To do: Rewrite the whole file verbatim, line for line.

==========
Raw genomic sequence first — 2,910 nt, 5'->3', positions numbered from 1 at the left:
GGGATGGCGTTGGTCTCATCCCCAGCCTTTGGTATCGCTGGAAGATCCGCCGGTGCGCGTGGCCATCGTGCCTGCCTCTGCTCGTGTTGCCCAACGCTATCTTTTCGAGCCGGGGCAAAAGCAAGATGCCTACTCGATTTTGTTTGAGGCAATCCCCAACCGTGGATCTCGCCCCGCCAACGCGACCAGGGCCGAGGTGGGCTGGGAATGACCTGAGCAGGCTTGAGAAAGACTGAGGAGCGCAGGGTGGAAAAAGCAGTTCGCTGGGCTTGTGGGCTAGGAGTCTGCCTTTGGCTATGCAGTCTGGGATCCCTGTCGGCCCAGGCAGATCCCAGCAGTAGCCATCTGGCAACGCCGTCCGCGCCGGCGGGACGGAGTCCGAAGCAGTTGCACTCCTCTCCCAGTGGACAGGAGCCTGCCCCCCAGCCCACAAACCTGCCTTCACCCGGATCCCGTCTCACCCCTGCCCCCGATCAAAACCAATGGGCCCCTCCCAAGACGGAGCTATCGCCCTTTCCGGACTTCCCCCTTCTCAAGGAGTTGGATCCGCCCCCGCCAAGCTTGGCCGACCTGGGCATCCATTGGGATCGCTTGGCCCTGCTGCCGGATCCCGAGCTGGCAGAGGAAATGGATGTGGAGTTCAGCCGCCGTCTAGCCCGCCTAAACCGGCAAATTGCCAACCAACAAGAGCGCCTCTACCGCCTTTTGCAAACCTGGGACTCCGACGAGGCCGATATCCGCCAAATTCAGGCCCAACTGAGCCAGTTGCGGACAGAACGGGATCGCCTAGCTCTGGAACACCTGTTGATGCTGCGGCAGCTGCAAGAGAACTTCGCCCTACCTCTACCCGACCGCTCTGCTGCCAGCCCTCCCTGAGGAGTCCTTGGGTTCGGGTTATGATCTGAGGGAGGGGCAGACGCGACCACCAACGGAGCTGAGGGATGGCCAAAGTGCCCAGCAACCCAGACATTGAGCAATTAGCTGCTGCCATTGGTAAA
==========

Raw genomic sequence first — 2,910 nt, 5'->3', positions numbered from 1 at the left:
GGGATGGCGTTGGTCTCATCCCCAGCCTTTGGTATCGCTGGAAGATCCGCCGGTGCGCGTGGCCATCGTGCCTGCCTCTGCTCGTGTTGCCCAACGCTATCTTTTCGAGCCGGGGCAAAAGCAAGATGCCTACTCGATTTTGTTTGAGGCAATCCCCAACCGTGGATCTCGCCCCGCCAACGCGACCAGGGCCGAGGTGGGCTGGGAATGACCTGAGCAGGCTTGAGAAAGACTGAGGAGCGCAGGGTGGAAAAAGCAGTTCGCTGGGCTTGTGGGCTAGGAGTCTGCCTTTGGCTATGCAGTCTGGGATCCCTGTCGGCCCAGGCAGATCCCAGCAGTAGCCATCTGGCAACGCCGTCCGCGCCGGCGGGACGGAGTCCGAAGCAGTTGCACTCCTCTCCCAGTGGACAGGAGCCTGCCCCCCAGCCCACAAACCTGCCTTCACCCGGATCCCGTCTCACCCCTGCCCCCGATCAAAACCAATGGGCCCCTCCCAAGACGGAGCTATCGCCCTTTCCGGACTTCCCCCTTCTCAAGGAGTTGGATCCGCCCCCGCCAAGCTTGGCCGACCTGGGCATCCATTGGGATCGCTTGGCCCTGCTGCCGGATCCCGAGCTGGCAGAGGAAATGGATGTGGAGTTCAGCCGCCGTCTAGCCCGCCTAAACCGGCAAATTGCCAACCAACAAGAGCGCCTCTACCGCCTTTTGCAAACCTGGGACTCCGACGAGGCCGATATCCGCCAAATTCAGGCCCAACTGAGCCAGTTGCGGACAGAACGGGATCGCCTAGCTCTGGAACACCTGTTGATGCTGCGGCAGCTGCAAGAGAACTTCGCCCTACCTCTACCCGACCGCTCTGCTGCCAGCCCTCCCTGAGGAGTCCTTGGGTTCGGGTTATGATCTGAGGGAGGGGCAGACGCGACCACCAACGGAGCTGAGGGATGGCCAAAGTGCCCAGCAACCCAGACATTGAGCAATTAGCTGCTGCCATTGGTAAA